The Baltic Sea is the biggest brackish water body worldwide – having a mixture of salt water and fresh water. Its unique biodiversity is, however, threatened by a phenomenon called eutrophication. Eutrophication is essentially due to an overabundance of the nutrients nitrogen and phosphorous in the water. The sources are manifold – they can come from the atmosphere, runoff waters from agricultural fields as well as wastewater, just to name a few. The Baltic Marine Environment Protection Commission – Helsinki Commission, known as HELCOM, has created a website that gives detailed information on the causes and effects of eutrophication. The HELCOM report “State of the Baltic Sea” (English) gives a good overview. Other helpful resources can also be found in our link collection for “Further Information Online”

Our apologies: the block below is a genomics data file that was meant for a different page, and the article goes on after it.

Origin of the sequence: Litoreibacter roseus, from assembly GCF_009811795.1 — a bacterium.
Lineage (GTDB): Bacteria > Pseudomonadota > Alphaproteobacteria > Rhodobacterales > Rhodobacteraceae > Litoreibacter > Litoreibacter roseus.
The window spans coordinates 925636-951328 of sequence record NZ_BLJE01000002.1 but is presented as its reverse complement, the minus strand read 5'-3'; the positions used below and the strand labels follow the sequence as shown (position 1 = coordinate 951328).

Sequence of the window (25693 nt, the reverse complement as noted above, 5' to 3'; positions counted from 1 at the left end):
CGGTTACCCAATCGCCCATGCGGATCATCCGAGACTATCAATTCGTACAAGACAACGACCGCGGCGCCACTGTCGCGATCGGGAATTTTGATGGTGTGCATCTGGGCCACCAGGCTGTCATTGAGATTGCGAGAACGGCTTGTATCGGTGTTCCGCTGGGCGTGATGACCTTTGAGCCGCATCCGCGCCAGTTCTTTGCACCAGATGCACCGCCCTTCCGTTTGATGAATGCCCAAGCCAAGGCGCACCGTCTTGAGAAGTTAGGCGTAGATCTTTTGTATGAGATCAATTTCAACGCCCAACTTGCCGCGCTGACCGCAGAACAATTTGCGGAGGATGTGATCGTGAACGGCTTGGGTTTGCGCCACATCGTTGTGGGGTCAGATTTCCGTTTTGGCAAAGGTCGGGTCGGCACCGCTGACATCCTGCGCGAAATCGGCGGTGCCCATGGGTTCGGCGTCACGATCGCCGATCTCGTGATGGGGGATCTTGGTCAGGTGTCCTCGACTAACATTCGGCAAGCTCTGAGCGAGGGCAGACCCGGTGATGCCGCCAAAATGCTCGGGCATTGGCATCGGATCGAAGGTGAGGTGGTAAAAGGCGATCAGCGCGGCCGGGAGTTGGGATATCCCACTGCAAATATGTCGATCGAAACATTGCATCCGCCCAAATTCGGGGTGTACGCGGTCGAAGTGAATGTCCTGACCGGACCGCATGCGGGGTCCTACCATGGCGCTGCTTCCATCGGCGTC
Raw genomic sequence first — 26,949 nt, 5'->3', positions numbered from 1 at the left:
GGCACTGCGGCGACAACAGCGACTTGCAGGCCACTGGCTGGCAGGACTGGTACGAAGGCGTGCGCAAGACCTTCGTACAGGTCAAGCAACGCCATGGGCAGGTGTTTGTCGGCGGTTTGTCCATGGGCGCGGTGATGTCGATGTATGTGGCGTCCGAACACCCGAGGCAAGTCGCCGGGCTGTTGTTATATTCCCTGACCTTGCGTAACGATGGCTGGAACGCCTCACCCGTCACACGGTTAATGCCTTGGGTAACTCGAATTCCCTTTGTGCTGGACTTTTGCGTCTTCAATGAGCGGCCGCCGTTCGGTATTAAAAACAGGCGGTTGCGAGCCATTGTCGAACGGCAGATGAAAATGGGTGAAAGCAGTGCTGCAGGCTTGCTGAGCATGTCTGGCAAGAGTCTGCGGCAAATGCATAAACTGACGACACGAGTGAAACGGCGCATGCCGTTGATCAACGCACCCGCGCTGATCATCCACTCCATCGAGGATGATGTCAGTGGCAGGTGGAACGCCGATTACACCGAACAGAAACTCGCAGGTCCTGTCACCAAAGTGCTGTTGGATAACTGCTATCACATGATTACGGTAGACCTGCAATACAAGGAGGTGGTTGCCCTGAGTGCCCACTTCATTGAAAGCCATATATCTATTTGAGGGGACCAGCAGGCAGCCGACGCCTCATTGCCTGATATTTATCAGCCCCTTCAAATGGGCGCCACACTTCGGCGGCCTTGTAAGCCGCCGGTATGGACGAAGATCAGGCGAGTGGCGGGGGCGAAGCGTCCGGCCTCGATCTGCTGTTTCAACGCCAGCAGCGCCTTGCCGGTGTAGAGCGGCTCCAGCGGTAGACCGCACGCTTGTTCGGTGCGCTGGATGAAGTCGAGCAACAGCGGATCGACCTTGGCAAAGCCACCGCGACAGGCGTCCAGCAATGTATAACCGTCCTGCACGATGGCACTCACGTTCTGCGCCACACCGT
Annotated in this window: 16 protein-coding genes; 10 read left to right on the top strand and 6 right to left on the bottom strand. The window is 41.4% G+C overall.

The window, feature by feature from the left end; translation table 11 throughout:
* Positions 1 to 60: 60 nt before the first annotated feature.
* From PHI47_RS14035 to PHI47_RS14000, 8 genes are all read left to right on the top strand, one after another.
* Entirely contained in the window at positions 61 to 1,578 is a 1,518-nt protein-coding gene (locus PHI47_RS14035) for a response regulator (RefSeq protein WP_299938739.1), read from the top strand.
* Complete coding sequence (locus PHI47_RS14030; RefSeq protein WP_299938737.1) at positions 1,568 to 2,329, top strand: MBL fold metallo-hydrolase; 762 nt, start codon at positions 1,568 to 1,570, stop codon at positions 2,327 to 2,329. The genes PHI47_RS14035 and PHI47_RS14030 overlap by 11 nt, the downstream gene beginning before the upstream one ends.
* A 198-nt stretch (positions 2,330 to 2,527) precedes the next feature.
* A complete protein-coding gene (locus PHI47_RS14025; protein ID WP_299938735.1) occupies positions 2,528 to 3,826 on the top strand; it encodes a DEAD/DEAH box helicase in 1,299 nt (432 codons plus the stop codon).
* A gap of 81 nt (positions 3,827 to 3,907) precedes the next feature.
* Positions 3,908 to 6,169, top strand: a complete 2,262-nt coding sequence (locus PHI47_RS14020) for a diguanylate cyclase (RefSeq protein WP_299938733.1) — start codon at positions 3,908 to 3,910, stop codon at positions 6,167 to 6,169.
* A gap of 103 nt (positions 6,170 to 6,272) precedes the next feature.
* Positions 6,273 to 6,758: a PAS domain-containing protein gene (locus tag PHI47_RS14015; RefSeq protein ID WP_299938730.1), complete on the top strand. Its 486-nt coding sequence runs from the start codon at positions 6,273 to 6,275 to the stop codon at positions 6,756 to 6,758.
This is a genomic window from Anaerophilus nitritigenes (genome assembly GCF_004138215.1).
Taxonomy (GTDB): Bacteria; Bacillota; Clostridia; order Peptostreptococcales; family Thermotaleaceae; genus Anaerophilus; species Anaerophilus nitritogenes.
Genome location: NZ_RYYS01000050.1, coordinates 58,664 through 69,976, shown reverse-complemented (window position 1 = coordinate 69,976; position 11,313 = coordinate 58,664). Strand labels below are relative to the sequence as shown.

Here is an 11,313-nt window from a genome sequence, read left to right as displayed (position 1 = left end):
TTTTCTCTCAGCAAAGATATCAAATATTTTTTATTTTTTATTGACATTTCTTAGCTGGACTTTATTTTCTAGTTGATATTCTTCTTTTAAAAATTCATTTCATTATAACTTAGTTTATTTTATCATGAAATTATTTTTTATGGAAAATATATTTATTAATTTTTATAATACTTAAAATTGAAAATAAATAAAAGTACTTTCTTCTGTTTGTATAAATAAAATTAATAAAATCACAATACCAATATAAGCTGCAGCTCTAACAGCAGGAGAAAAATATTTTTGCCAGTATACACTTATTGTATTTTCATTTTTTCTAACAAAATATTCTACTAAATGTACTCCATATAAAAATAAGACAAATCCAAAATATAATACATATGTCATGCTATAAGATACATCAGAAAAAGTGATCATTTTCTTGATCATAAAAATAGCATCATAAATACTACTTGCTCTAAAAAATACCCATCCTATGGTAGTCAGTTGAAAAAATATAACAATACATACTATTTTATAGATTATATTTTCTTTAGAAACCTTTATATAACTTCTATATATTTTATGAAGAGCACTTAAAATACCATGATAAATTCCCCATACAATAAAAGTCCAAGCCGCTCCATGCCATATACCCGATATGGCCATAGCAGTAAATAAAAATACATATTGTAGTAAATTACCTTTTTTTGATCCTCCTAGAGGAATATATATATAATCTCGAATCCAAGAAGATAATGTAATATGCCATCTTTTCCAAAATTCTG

One of the effects of eutrophication is an excessive growth of plants, such as phytoplankton, which in turn causes other ecosystem changes. The accelerated growth of algae and other water plants yields problematic ecological consequences. When the algae decompose they consume corresponding amounts of oxygen, which creates dead zones at the bottom of the Baltic Sea.
An increase of dead zones at the sea bottom makes animal life there impossible. Thus, biodiversity decreases and the situation worsens. Furthermore, foam formation occurs and the degradation of washed up algae on the beaches causes unpleasant odours. This creates problems for the environment and communities along the coast – including the livelihoods associated with tourism.